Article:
Location: Emerging Pests and Pathogens Research
Project Number: 8062-22620-004-00-D
Project Type: In-House Appropriated
Start Date: Dec 8, 2010
End Date: Nov 1, 2015
1: Evaluate the risk posed by candidate biological control agents of swallow-worts. 2: Discover biological attributes of swallow-worts that contribute to their invasiveness and identify points of attack for enhancing biological control efficacy. 2a: Delineate the potential contributions of swallow-worts’ phytotoxic constituents to its invasiveness. 2b: Determine demographic rates for pale and black swallow-wort. 2c: Determine how swallow-wort responds to multiple seasons of repeated clipping/artificial defoliation. 3: Release and evaluate establishment and initial impact of biological control agents of swallow-worts. 3a: Document pre- and post-release densities of swallow-wort and assess changes in associated vegetation. 3b: Assess agent establishment.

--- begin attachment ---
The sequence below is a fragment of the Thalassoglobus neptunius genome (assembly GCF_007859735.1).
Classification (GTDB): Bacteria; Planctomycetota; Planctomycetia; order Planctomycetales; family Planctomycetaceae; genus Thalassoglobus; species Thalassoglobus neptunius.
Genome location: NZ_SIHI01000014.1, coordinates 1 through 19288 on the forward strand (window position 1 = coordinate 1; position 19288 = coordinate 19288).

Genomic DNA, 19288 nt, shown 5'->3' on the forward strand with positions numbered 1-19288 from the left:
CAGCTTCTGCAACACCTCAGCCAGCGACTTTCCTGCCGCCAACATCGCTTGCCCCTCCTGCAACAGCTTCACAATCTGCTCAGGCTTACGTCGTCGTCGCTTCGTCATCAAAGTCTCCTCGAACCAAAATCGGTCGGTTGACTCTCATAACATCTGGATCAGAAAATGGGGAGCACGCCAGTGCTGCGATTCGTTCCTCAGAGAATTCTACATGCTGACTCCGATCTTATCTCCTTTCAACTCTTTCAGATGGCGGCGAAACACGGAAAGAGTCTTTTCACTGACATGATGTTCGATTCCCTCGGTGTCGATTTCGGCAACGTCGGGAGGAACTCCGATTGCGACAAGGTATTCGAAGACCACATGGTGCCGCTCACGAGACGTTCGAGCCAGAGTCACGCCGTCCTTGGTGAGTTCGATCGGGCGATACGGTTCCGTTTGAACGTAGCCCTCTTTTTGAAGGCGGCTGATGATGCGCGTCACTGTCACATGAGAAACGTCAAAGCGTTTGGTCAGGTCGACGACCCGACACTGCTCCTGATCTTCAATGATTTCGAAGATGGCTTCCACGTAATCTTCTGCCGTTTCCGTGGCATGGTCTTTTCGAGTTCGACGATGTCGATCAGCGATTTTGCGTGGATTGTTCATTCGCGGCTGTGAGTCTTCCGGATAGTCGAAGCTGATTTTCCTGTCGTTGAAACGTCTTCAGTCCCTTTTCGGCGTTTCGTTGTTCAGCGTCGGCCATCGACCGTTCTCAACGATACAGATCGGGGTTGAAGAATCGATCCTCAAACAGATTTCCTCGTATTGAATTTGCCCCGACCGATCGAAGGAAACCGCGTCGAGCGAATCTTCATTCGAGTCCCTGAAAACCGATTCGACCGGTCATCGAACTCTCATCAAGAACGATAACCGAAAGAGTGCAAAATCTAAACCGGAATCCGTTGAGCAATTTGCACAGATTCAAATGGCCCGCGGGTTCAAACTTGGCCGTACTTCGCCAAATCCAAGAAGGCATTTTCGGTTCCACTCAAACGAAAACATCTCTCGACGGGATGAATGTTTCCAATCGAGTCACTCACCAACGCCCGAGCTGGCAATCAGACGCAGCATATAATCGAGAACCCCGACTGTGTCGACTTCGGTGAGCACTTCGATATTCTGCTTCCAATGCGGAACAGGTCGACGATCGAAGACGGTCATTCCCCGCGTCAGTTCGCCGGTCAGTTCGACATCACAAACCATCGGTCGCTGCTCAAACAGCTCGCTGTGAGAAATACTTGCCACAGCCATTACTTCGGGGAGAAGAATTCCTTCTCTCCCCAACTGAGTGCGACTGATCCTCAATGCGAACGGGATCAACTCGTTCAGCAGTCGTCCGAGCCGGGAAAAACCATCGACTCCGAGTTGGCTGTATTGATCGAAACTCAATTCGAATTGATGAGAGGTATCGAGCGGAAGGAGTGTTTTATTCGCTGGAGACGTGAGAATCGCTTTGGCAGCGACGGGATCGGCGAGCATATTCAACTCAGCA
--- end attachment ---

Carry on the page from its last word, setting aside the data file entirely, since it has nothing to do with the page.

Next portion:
Foreign exploration will identify damaging natural enemies of swallow-worts in their native range. The fundamental host range of candidate biological control agents will be determined overseas and in quarantine. Swallow-wort tissue extracts will be assessed for allelopathic activity, a possible mechanism of invasion. Field-based plant demography studies will identify life stage transitions that strongly affect population growth rates of these invasive plants. Knowledge of these critical transitions will be used to guide the selection of potentially effective agents, a new approach for weed biological control in the U.S. Long-term defoliation/clipping studies will be conducted to document the rate of plant decline. Comparative surveys of areas infested and uninfested by pale swallow-wort will document its impact on plant density, cover and species richness of native ecosystems both before and after the release of approved biological control agents. Additional permanent monitoring sites will document changes in pale and black swallow-wort densities before and after release of agents. Establishment success of newly released agents will be evaluated.